Germany Is Pouring Cold Water on the Biden-Europe Love Fest
Even the arrival of a pro-European U.S. administration can’t paper over unmistakable signs of trans-Atlantic trouble.
After four years of former President Donald Trump’s relentless animosity towards Europe, the inauguration of Joe Biden as his successor this week had all the makings of a veritable Hallmark movie of trans-Atlantic harmony. The relief on the other side of the Atlantic is palpable—and nowhere more than in Germany, which had consistently found itself the special object of Trump’s ire. In a recent poll by YouGov and the Friedrich Ebert Foundation, 73 percent of Germans approved of Biden compared to only 62 percent in France and 50 percent in the United States itself.
In Berlin, Biden’s election was immediately greeted with exuberant speeches by German Chancellor Angela Merkel, President Frank-Walter Steinmeier, Foreign Minister Heiko Maas, and Defense Minister Annegret Kramp-Karrenbauer—all offering variants of a trans-Atlantic New Deal. Cohorts of German and American policy experts have hammered out reports with detailed recommendations on how to revive the U.S.-European relationship. (Full disclosure: I participated in two such efforts, to be found here and here.)
And the stars have continued to align for Europe in Washington. Incoming Secretary of State Antony Blinken, in his Senate confirmation hearing on Tuesday, paid homage to the United States’ “core alliances” and pledged leadership in “humility,” adding that “not one of the challenges we face can be met by one country acting alone.” That’s music to European ears—and not just in Berlin. The Biden administration’s rapidly filling foreign and security policy bench features a team of knowledgeable, experienced, and dedicated Europeanists.
Yet there are unmistakable signs of trans-Atlantic trouble on the horizon that even the arrival of a pro-European U.S. administration can’t paper over. And that trouble is coming from Germany. Three separate controversies that have unfolded since Biden was elected president illustrate how much Europe’s biggest economy struggles to reconcile its deeply ingrained instinct to seek equally good relations with friends and foes alike with the uncomfortable fact that a darkened strategic landscape may force Germany to align more strongly with the West—and pay a price for doing so.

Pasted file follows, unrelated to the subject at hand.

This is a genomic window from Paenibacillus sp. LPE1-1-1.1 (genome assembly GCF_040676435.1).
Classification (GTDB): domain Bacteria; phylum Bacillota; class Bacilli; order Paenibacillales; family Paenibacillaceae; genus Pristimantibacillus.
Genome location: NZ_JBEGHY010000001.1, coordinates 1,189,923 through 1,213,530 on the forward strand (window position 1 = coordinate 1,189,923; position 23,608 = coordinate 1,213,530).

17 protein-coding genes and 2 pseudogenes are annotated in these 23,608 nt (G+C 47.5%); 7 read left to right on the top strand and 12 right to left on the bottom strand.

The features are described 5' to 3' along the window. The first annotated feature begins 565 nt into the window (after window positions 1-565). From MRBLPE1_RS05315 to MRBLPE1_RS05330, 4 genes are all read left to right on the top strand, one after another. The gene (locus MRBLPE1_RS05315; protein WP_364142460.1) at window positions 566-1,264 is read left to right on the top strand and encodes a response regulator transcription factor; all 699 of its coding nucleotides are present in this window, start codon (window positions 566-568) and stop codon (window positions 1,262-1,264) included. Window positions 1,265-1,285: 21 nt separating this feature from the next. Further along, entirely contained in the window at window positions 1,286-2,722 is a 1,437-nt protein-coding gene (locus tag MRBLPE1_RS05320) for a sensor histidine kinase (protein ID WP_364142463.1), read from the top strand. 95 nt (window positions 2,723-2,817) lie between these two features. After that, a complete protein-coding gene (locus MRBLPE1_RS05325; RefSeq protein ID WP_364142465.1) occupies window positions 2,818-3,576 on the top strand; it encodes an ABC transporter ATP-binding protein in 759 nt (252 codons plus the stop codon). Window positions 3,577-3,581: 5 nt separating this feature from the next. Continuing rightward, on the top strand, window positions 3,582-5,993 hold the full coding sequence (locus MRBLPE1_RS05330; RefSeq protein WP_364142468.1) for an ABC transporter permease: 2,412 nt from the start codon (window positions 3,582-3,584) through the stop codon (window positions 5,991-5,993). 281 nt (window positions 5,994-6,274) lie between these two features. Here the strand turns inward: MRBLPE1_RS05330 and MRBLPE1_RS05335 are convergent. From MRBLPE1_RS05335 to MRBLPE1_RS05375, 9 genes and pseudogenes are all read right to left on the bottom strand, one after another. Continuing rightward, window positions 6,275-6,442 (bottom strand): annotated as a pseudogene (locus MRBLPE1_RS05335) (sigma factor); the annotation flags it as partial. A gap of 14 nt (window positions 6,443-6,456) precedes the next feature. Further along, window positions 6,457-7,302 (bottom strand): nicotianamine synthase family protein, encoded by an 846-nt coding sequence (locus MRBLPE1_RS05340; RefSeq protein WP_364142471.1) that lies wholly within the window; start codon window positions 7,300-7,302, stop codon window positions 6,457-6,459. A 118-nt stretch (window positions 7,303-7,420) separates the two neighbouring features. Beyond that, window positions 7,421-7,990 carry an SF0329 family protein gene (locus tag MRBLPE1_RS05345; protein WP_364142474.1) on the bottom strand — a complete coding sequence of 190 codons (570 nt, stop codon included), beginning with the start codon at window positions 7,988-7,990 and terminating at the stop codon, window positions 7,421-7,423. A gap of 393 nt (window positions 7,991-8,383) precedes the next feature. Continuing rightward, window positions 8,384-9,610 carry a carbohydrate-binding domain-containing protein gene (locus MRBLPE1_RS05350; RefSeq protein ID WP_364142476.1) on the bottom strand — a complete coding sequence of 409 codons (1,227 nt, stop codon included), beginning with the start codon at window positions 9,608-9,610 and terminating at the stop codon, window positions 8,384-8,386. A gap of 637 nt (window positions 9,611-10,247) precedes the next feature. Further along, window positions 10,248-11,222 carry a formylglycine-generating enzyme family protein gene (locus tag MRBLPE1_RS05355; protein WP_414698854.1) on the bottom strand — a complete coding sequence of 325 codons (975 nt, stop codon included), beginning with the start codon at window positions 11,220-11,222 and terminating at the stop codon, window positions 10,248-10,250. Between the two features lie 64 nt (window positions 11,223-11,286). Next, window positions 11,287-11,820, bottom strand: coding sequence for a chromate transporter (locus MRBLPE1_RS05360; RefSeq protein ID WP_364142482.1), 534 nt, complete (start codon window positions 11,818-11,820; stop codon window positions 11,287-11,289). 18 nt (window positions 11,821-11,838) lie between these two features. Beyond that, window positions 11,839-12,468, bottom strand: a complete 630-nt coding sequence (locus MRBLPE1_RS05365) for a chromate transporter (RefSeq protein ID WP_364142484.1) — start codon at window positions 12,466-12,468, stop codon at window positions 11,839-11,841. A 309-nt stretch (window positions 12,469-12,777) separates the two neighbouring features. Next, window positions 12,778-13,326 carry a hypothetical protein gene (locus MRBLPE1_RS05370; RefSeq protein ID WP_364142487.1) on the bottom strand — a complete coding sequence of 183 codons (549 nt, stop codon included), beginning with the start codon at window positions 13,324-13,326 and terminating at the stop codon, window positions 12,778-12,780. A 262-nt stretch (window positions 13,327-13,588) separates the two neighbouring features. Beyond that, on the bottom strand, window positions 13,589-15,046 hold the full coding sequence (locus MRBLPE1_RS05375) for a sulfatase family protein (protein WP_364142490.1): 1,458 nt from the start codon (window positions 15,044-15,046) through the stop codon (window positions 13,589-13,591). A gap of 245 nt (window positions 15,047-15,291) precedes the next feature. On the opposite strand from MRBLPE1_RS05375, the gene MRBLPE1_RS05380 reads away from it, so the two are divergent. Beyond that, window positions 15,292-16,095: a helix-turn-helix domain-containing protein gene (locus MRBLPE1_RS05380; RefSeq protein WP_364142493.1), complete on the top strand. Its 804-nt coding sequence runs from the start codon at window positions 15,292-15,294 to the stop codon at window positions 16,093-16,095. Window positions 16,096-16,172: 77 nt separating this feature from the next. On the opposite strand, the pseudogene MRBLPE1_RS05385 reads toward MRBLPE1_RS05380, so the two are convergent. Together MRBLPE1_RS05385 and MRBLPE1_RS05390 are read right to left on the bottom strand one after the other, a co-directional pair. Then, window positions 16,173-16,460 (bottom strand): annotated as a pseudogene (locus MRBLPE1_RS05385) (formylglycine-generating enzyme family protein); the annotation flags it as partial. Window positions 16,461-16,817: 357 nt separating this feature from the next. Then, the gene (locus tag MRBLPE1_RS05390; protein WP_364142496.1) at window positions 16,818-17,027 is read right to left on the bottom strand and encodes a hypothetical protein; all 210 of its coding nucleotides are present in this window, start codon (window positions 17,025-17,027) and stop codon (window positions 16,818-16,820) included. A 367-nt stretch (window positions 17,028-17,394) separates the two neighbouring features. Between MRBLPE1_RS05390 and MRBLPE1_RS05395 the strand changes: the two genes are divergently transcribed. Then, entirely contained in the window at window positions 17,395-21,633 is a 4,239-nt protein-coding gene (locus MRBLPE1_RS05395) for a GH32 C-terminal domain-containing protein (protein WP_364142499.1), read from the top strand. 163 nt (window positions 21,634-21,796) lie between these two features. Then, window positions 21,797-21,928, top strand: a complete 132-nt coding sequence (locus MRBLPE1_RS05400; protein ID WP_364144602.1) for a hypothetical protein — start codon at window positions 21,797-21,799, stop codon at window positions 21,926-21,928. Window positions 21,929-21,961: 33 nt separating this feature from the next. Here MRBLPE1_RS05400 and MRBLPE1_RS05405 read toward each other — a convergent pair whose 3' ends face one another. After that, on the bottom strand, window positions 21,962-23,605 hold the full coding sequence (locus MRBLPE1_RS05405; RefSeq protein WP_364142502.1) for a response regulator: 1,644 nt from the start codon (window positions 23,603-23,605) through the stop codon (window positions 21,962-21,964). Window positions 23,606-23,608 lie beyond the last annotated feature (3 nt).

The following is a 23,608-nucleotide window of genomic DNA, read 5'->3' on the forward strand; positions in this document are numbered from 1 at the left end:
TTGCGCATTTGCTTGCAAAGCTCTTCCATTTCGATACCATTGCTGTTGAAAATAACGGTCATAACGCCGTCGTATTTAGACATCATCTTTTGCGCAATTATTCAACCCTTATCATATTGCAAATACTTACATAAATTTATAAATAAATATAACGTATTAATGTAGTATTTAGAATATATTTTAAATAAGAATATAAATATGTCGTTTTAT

First, Germany was the main driving force behind a controversial deal between the European Union and China that will likely be a central and lasting source of U.S.-European disagreement. Just before the end of 2020, the EU, under the German rotating presidency and led by Merkel herself, signed the Comprehensive Agreement on Investment (CAI) with China, causing an uproar on both sides of the Atlantic.
Second, the election of Armin Laschet as Merkel’s successor to lead the Christian Democratic Party, making him the presumptive candidate for chancellor in Germany’s September election, signals another source of trans-Atlantic division. Laschet, currently the governor of the rust-belt state of North Rhine-Westphalia, is being scrutinized for his past deference to Russian President Vladimir Putin and Syria’s dictator, Bashar al-Assad.
A third controversy further underlines the power of Russia over German politics, and its ability to drive a wedge between Germany, its EU partners, and the United States. Manuela Schwesig, the Social Democratic governor of Mecklenburg-Western Pomerania, is a tireless promoter of the controversial Nord Stream 2 pipeline that will bring Russian gas to Germany via her state. She is under fire for announcing the creation of a so-called environmental foundation funded with €20 million by the pipeline’s Russian owner, Gazprom. A spokesperson for Schwesig openly said that the foundation was designed as a front to circumvent U.S. sanctions on companies involved in the project.
It is tempting to read all three cases as variations of a single, familiar motif: Germany’s geoeconomic nationalism and its search for equidistance between the West, led by the United States, and the East, which today means Russia and China. It’s a criticism that has long been leveled at Germany by scholars such as Hans Kundnani. The truth, however, is both more pedestrian and more complicated.
The time when Putin and his government had any credit in Berlin are long gone, thanks to Russia’s 2014 annexation of Crimea, an ongoing proxy war in eastern Ukraine, the 2015 computer hack of the German parliament, the 2020 murder of a Chechen dissident in Berlin, and the recent assassination attempt on Russian opposition leader Alexei Navalny. Behind closed doors, German politicians and business leaders alike wearily admit that Nord Stream 2’s political costs far outweigh any economic benefits. But Germany is a robustly federal country: Schwesig governs a poor state and is desperate for any investment at all, and central authority under Merkel is waning ahead of the national elections. U.S. sanctions pressure—not to mention the angry letter from the three U.S. Senators threatening the mayor of the small Baltic seaport hosting the pipeline’s German terminus—has Germans, including the project’s domestic critics, circling the wagons.